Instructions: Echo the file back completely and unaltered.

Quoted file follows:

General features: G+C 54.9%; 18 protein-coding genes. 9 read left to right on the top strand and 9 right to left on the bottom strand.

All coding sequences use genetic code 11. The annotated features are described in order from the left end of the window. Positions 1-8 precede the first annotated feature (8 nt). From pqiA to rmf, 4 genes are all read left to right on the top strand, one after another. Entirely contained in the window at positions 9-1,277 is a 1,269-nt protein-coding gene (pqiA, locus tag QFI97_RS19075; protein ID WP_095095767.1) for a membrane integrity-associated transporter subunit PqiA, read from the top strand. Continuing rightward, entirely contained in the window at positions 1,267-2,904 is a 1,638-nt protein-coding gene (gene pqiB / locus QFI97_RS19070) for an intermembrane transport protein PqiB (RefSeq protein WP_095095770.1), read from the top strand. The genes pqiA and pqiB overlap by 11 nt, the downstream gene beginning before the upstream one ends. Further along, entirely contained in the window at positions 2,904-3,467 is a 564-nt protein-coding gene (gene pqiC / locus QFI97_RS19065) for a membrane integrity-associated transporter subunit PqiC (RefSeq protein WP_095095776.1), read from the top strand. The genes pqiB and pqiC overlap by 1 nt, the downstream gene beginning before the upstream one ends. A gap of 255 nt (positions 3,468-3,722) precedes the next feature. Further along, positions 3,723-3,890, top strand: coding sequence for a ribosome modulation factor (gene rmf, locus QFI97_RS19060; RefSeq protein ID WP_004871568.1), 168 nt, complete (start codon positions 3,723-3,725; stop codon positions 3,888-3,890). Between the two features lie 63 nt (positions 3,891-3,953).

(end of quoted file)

General features: G+C 54.9%; 18 protein-coding genes. 9 read left to right on the top strand and 9 right to left on the bottom strand.

All coding sequences use genetic code 11. The annotated features are described in order from the left end of the window. Positions 1-8 precede the first annotated feature (8 nt). From pqiA to rmf, 4 genes are all read left to right on the top strand, one after another. Entirely contained in the window at positions 9-1,277 is a 1,269-nt protein-coding gene (pqiA, locus tag QFI97_RS19075; protein ID WP_095095767.1) for a membrane integrity-associated transporter subunit PqiA, read from the top strand. Continuing rightward, entirely contained in the window at positions 1,267-2,904 is a 1,638-nt protein-coding gene (gene pqiB / locus QFI97_RS19070) for an intermembrane transport protein PqiB (RefSeq protein WP_095095770.1), read from the top strand. The genes pqiA and pqiB overlap by 11 nt, the downstream gene beginning before the upstream one ends. Further along, entirely contained in the window at positions 2,904-3,467 is a 564-nt protein-coding gene (gene pqiC / locus QFI97_RS19065) for a membrane integrity-associated transporter subunit PqiC (RefSeq protein WP_095095776.1), read from the top strand. The genes pqiB and pqiC overlap by 1 nt, the downstream gene beginning before the upstream one ends. A gap of 255 nt (positions 3,468-3,722) precedes the next feature. Further along, positions 3,723-3,890, top strand: coding sequence for a ribosome modulation factor (gene rmf, locus QFI97_RS19060; RefSeq protein ID WP_004871568.1), 168 nt, complete (start codon positions 3,723-3,725; stop codon positions 3,888-3,890). Between the two features lie 63 nt (positions 3,891-3,953).